What Makes a Good Leader: 5 Components of Emotional Intelligence

Whether you’re a clinic owner, team leader or you’re looking to move up within your organization, leadership is an indispensable skill – and emotional intelligence is a key component. In fact, it’s estimated that 80% of the best leaders have the five emotional intelligence qualities discussed below.

But why is emotional intelligence so important? Because research confirms that leaders with emotional intelligence outperform those without it. They are much better relationally, and able to get in touch with themselves and others more easily.

The good news is that emotional intelligence can be learned and developed. So even if you don’t have a high degree of it now, there’s still hope. For now though, let’s look at its five key attributes…

Five main components of emotional intelligence:

  1. Self-awareness

This is the ability to recognize and understand your moods, your emotions, and your drives, as well as their effect on others. Some hallmarks of self-awareness include confidence, a realistic self-assessment, and self-deprecating humor. (One of the things I really like about people with self-awareness is that they have no problem laughing at themselves.)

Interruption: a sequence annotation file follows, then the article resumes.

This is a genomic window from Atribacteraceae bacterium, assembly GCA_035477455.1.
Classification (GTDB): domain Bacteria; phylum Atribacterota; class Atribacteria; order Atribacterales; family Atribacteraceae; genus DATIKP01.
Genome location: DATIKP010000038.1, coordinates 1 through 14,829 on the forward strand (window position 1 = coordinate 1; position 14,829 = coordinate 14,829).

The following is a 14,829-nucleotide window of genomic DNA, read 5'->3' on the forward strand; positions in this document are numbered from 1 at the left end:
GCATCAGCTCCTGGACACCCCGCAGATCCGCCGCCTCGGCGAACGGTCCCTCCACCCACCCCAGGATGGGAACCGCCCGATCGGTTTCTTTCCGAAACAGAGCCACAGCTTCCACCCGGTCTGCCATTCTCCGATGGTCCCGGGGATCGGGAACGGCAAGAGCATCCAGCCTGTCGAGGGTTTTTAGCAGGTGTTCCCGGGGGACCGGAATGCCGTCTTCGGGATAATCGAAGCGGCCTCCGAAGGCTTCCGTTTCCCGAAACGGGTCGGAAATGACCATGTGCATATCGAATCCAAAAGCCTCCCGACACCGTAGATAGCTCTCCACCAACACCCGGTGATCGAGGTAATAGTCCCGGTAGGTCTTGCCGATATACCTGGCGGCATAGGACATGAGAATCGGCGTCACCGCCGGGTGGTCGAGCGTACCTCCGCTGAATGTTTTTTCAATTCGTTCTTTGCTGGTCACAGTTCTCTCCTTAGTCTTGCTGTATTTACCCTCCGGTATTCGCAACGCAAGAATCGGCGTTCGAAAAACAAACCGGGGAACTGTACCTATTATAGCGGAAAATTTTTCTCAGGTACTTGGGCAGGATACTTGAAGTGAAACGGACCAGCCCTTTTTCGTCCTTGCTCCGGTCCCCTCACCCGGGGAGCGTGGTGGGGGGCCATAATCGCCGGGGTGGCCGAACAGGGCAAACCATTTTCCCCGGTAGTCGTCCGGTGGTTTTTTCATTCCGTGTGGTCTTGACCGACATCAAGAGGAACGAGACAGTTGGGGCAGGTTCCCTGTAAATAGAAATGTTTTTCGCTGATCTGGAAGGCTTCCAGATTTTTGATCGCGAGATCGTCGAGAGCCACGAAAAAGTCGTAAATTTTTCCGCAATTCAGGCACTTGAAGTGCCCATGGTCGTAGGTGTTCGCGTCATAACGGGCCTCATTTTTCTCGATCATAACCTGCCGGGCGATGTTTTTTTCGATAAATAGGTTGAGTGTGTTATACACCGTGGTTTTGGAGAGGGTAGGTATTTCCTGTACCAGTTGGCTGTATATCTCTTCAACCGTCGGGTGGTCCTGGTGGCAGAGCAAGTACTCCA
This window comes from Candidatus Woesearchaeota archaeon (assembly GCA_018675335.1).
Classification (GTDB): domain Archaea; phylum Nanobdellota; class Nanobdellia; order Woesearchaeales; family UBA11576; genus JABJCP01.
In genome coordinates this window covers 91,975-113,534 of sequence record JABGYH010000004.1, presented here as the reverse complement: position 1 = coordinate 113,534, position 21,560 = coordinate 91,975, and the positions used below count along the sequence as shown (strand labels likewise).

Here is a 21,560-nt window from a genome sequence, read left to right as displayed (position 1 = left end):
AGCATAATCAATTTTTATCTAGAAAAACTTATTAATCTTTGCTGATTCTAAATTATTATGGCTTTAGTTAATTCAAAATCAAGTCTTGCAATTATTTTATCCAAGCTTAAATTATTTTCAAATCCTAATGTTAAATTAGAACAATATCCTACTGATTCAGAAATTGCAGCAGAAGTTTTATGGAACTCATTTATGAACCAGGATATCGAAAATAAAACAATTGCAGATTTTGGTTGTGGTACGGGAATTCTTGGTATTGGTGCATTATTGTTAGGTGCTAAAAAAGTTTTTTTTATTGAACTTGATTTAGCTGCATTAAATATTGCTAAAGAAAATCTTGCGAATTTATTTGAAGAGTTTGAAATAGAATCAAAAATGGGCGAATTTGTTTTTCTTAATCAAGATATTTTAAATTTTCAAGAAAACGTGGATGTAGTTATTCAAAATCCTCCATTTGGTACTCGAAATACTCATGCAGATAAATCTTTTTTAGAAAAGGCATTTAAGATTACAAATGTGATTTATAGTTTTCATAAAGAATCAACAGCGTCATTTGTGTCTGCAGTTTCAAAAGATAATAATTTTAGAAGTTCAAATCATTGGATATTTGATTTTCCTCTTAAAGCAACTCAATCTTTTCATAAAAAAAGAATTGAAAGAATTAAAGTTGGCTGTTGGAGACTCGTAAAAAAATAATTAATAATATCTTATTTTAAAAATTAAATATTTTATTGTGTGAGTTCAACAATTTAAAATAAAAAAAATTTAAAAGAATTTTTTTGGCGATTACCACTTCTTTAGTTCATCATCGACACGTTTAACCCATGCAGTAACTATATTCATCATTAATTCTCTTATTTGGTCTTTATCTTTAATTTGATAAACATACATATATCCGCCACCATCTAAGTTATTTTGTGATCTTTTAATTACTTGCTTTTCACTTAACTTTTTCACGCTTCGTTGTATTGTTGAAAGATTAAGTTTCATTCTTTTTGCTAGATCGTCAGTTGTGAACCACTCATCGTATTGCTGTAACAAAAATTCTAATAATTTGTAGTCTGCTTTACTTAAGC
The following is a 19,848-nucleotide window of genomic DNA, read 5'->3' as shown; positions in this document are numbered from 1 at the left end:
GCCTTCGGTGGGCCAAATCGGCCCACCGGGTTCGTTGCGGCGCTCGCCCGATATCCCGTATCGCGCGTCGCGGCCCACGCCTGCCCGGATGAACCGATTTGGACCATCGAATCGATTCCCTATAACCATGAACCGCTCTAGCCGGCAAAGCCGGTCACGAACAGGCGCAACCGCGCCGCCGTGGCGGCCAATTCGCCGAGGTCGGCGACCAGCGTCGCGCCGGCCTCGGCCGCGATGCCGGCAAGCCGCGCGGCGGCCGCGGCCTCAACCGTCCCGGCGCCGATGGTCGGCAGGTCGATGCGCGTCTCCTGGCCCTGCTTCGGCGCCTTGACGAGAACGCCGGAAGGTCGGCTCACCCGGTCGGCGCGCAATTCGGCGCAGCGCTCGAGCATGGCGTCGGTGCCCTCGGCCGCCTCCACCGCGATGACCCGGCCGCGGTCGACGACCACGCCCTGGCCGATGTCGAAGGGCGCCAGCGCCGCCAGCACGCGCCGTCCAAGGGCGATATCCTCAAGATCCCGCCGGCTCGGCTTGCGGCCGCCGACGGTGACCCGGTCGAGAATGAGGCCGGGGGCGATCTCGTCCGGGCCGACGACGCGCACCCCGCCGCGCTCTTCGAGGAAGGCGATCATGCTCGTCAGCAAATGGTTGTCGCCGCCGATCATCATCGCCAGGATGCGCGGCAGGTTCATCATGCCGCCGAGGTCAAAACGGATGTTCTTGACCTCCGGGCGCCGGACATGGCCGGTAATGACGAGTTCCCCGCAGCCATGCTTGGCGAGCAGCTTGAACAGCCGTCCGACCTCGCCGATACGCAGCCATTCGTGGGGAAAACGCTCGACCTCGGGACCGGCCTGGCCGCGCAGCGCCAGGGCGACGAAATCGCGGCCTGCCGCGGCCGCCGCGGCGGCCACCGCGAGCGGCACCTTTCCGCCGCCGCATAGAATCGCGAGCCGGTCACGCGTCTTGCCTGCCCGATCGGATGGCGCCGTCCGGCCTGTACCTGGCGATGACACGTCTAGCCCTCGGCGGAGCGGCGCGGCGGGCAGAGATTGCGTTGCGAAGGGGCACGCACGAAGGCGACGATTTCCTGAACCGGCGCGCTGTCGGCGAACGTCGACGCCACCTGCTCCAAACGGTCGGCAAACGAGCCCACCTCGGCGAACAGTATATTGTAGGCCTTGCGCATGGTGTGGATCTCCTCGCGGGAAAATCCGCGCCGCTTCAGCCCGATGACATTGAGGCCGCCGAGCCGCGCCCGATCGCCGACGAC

1. Self-regulation

This is the ability to control or redirect disruptive impulses, to suspend judgment, to think before acting. The hallmarks of this kind of self-discipline include trustworthiness and integrity. Self-regulated people also show a willingness to embrace change.

  1. Motivation

Motivation is the ability to work for reasons other than money or status, and to pursue goals with persistence. The hallmarks of people with motivation are a strong drive to achieve, optimism even in the face of failure (boy, is that true) and organizational commitment. They are committed to making whatever they’re working on be the best it can be.

  1. Empathy

Simply defined, empathy is the ability to understand the emotional makeup of other people and to take their emotional reactions into account when communicating. This expertise is also helpful for building and retaining talent. Another hallmark of empathy is a higher level of client service.

  1. Social skills

The final emotional intelligence component is the ability to “network” socially and to find common ground with others. The hallmark of a person with a high degree of social skills is their ability to lead people through a changing situation. They are typically persuasive and they have expertise in building and leading teams.

In the next article we’ll take these five components and break them down a bit more and apply them to the topic leadership. Until then, I’d encourage you to evaluate yourself as to where you think you stand on the components listed above…and remember: self-awareness is an important trait of good leaders.


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